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Ferry Wharf feels like the Pinterest version of Mahesh Lunch Home. It has ocean-blue walls, mirrors rimmed with coir rope, frames of starfish and anchors, and canvases that say “Eat” and “Foodie”. The alfresco section is dressed up with fairy lights, wooden oars painted with seashells, and a signboard that proudly proclaims (and warns) that this is a place “for seafooders”.

Despite its contemporary feel, the menu remains happily old-school, spanning the kind of Mangalorean fare that city institutions like Jai Hind and Mahesh have long popularised. In true “coastal restaurant” tradition, the food is listed by variety of fish. Surmai, for instance is served curried, masala fry, ghee roast, or tandoori. Pomfret is prepared in gassi style, a smooth coconut curry that’s a regional favourite, and pullimunchi, which has similar but bolder flavours (Pulli = tamarind; munchi = chilli). There’s also some standard-issue North Indian fare — why, oh why, can’t we lose the butter chicken? — but it is, of course, to be firmly ignored in a place like this.

While the thought of a good fish curry always lifts the spirits, Ferry Wharf’s menu is a tad disappointing. We were hoping to sample some lesser-known Mangalorean cuisine, like kube mutlee, a hearty dish of rice dumplings and clams cooked in a coarse, coconutty curry. Or at the very least, to see more marine diversity on the menu, instead of the standard pomfret-surmai-prawn line-up.

But all is not lost: For what Ferry Wharf does dish out, they do well. Our sol kadi—served brain freeze-cold in Keventers-style glass bottles—is thicker than usual with a strong punch of garlic, but deliciously sour and creamy. Just the sort of pick-me-up you’d want on a warm afternoon, after wading through Lilavati traffic. As we sip on the tart coconut drink, a sampling platter arrives, with spoonful-servings of prawn gassi, prawn pickle, fish curry, clam sukka, and mutton sukka, for those that might not be acquainted with the flavours on the menu. It’s a lovely way to start a meal, and a change that makes the ordering process far easier and more fun.

Nearly everything we sample—save for fried oysters—is worth a repeat order. Our meal begins with a lush ghee roast, a Mangalorean classic of meat cooked in a paste of red chillies and ghee (no water). Its flaming colour is daunting, but like a good ghee roast, it isn't unnecessarily spicy. We lap it up with neer dosas, and turn our attention to rawas: buttery fish in a velvety curry with high notes of spice and sour.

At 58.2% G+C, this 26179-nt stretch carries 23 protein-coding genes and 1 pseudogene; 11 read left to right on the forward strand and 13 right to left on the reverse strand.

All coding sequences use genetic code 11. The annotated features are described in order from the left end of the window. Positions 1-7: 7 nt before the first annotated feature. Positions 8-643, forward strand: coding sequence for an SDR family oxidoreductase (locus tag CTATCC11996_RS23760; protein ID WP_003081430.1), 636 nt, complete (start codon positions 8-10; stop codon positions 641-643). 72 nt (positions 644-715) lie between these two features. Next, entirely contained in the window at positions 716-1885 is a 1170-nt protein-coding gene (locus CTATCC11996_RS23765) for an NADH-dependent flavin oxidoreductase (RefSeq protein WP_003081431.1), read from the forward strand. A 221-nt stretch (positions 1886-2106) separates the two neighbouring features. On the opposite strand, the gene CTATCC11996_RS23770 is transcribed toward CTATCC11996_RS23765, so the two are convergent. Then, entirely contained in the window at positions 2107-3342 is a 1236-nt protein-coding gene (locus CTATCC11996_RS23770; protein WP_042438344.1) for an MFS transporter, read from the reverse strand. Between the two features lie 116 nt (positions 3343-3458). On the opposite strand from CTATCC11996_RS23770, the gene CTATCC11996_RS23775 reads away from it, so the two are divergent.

Ferry Wharf also does generous thalis, that pack in two kinds of seafood and a vegetable stir-fry, along with chapatis and steamed rice that are priced at between Rs 400 and Rs 450 and good for one large meal (or two small eaters). Even if you do pick the thali, get an order of the prawn pickle alongside. It’s tongue curling: high on salt, and sour, and spice, and served in miniature bharnis that we wish we could take home with us.

By the time we are done, we have a fine film of perspiration on our foreheads, and a smile of contentment plastered on our faces. We know we’ll return for a Sunday lunch of varan (dal and ghee) with that deviously good pickle and some masala fried fish on the side. Better still, precede the meal with beers at Doolally (a few doors down) and follow it up with a scoop of ice cream from Bachelorr’s next door. Then Instagram the crap out of it, but don’t forget the SundayFunday sticker.

Getting there: Shop No. 11 & 12, Bldg. No. 3, ONGC Colony, near Doolally and Bachellorr’s, Bandra West. Meal for two Rs 1,000-1,500. No alcohol served for now (they’re working on their license).

bpb reviews anonymously and pays for its own meals.

This review was contributed by Neha Sumitran.

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